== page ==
18 Jan 2011

Faux Bois Valentines-A DIY Rubber Stamp Carving Tutorial

I thought it was about time that I posted a rubber stamp tutorial. This design might look like a tricky stamp to carve, but it's actually super easy. The beautiful thing about wood grain, is that there are no "rules"- So if you go off track, no one will ever know!
Aside from some blank rubber block (which I've just realized that
I've forgotten in my list-durrr), you'll need a few tools.

1. Ink pad. (any ink pad will do!)

2.Scissors. This is just for cutting your heart out in the end. (ok, I just re-read that. Not YOUR heart. You will cut out a PAPER heart.) I'll bet you never thought valenetines could be so violent;)

3.A bone folder. If you don't have one, the back of a spoon or the
handle of a butter knife will do.

4. A 4b (or softer) pencil. I didn't use a 4b, I used a 2b, and see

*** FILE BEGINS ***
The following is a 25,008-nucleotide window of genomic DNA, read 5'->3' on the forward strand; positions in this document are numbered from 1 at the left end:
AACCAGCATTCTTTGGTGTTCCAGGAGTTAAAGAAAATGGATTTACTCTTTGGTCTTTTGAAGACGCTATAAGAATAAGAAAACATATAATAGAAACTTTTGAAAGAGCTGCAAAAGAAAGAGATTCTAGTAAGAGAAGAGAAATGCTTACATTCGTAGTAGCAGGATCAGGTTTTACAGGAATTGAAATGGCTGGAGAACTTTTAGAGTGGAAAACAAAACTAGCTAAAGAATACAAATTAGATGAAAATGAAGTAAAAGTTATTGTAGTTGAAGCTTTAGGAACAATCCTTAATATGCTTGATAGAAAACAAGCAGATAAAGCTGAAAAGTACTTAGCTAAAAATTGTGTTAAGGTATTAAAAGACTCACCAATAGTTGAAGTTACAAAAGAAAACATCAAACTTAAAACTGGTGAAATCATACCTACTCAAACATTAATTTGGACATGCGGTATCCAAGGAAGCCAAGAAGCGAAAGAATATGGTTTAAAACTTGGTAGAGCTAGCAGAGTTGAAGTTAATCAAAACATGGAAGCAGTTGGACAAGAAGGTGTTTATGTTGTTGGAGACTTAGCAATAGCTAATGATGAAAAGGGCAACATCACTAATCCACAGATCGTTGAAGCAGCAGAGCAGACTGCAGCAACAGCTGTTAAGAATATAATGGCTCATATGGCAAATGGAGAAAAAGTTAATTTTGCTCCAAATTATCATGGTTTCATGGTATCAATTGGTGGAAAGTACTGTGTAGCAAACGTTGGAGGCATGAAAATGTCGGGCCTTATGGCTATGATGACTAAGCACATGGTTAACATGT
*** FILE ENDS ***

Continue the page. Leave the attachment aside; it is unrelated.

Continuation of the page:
how light my lines are? They should be darker! Seeing as I've done this a few times, I didn't bother using my 4b.(My 4B may or may not have been holding up my hair at the time...)

5. Xacto knife, or utility knife. Xacto does have a lot more precision though, so anything long that comes to a fine tip will be okay.

6. A small V tip Carver-I use a speedball size 1. You can use larger, but keep in mind, the smaller the tip, the smaller the lines will be.

7. Clip Art. (which will be at the bottom of this post.)

8.Chip board or card stock-your call! (or any other surface you feel
like printing;)
Step 1. Print off clip art to your preferred size. Mine is
about 2.5"x3" .
Go over the lines with your freshly sharpened 4b pencil.

2. Once all the lines are covered in pencil, turn the artwork
over, face down onto your carving block. You can position it however
you like, just make sure that the artwork isn't hanging over the edge.

Gently rub the back of your artwork with the edge of the bone folder, until you've rubbed the entire heart onto the block. (This will feel a lot like putting on a temporary tattoo;)

You can lift the edges slightly now and then to see if it's transferred completely. If it has, remove the paper. If it hasn't, continue to rub the back until it's completely transferred. Be careful to hold it down with one hand while transferring, as it can slide around and cause double lines.